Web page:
Ransomware Resurrection: Hive Strikes Back as Hunters International in a Dramatic Data Theft Twist

Like a soap opera villain, Hive ransomware has made a dramatic comeback under a new identity – Hunters International. This rebranding isn’t just a name change; instead, it’s a strategic shift from encrypting victims’ endpoints to data theft. With over 60% of the code overlapping Hive’s, it’s hard to deny the uncanny resemblance. Let the plot thicken!

Hot Take:

Well, well, well, look who’s back! It’s like a classic soap opera twist – Hive, the bad boy of ransomware, might have just returned under a new name. And much like any soap opera villain, he’s not here to play nice. Instead, he’s taken on a new identity as Hunters International, and he’s got a focus on data theft. So, just when you thought you had seen the last of Hive, he pulls a classic ‘it’s not what it looks like’ and makes a sneaky return. Let the drama ensue!

Key Points:

  • Hunters International, a new ransomware player, has a strikingly similar encryptor to Hive, suggesting that the notorious Hive may have rebranded.
  • The new group focuses more on data theft than encryption and has already compromised a UK school.
  • Hunters International claims to have bought not just the encryptor source code, but also the website and old Golang and C version, even fixing bugs that came with Hive’s encryptor.
  • Hive’s operations were terminated by law enforcement earlier this year, with its Tor payment and data leak site confiscated.
  • The FBI infiltrated Hive’s network of 250 affiliates, gathering intelligence, mapping the group out, and eventually handing out a decryption key to more than 1,300 victims.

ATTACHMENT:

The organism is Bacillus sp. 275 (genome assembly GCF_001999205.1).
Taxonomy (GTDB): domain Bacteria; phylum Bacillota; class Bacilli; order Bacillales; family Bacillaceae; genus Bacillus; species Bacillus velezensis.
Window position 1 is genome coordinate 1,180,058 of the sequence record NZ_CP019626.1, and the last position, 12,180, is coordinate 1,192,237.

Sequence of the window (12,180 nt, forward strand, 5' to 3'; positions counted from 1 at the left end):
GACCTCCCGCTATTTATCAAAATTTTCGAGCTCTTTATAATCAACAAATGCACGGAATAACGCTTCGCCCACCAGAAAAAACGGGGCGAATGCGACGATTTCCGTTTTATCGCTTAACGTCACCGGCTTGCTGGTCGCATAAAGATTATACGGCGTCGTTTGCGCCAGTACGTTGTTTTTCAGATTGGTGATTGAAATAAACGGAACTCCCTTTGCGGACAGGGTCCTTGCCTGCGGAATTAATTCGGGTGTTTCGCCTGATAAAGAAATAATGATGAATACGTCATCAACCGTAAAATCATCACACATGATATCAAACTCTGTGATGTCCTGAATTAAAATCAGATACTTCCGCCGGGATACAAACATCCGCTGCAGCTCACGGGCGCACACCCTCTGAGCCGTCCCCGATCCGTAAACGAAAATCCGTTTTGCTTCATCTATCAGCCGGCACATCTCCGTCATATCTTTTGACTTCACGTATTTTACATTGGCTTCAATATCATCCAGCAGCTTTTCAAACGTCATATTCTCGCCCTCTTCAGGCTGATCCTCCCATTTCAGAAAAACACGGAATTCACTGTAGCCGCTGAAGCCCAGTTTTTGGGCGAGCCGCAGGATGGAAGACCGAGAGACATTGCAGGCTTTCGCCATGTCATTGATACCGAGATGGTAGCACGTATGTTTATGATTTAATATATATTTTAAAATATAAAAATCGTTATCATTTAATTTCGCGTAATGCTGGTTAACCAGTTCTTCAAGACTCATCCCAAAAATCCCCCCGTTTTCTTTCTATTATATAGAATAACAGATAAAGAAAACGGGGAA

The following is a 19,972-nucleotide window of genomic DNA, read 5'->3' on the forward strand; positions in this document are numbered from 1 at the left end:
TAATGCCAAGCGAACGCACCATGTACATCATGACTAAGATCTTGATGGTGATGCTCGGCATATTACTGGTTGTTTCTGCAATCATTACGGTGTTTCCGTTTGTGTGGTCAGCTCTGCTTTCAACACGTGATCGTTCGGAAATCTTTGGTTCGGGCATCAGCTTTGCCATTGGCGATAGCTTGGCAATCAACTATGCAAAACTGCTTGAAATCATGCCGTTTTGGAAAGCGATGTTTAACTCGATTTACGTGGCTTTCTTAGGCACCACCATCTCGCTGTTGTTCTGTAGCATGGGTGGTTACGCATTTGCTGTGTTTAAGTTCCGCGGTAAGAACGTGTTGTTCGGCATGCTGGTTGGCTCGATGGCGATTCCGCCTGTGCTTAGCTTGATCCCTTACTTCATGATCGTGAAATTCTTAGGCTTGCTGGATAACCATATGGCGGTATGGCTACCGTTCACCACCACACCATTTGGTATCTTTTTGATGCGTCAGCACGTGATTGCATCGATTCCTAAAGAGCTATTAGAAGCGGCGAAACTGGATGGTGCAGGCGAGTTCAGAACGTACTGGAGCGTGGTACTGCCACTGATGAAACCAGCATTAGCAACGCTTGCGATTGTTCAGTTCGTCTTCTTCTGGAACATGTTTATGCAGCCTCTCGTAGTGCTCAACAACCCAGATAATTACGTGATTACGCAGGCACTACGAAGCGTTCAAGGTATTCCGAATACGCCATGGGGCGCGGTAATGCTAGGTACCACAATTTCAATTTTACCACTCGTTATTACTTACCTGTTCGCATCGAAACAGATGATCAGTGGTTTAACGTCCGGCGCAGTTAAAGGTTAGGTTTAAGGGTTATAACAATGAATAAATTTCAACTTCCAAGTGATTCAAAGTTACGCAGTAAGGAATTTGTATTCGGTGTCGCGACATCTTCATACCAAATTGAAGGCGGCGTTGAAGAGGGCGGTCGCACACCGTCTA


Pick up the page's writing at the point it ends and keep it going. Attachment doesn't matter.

Need to know more?

Ransomware Reincarnation

Remember Hive, the infamous ransomware operator? It seems he's pulled a software resurrection stunt and may be operating under a new guise, Hunters International. But unlike your usual rebranding, this isn't about a new logo or a fresher website. It's more about a shift in focus from encrypting victims' endpoints to data theft. Such a pivot!

The Plot Thickens

The plot thickens when you realize that the Hunters International's encryptor is eerily similar to Hive's. In fact, more than 60% of the code overlaps with that of Hive ransomware. Some eagle-eyed researchers even managed to pinpoint it down to the exact version of Hive that was rebranded - version 6.

Denial, Denial, Denial!

But Hunters International is playing the innocent card, claiming they bought the encryptor source code, the website, and an old Golang and C version. They even put a cherry on top by claiming that they fixed a few bugs that came with Hive’s encryptor. Talk about a good Samaritan!

Law Enforcement vs Ransomware

Just when we thought Hive was history, its possible resurrection brings back memories of its notorious past. Earlier this year, law enforcement confiscated Hive's Tor payment and data leak site, terminating its operations. The FBI managed to infiltrate Hive's network of 250 affiliates, keeping a low profile for six months while gathering intelligence and mapping the group out. This resulted in a decryption key handed out to over 1,300 victims.

So, while Hunters International might be the new kid on the block, it's clear they've learnt from Hive's mistakes. Most ransomware groups these days are avoiding targeting critical infrastructure organizations, state organizations, or healthcare institutions, to avoid the wrath of the police. Well, at least they're learning something, right?

Tags: data theft, Encryption Source Code, FBI Infiltration, Hive, Hunters International, Law Enforcement, Ransomware Operators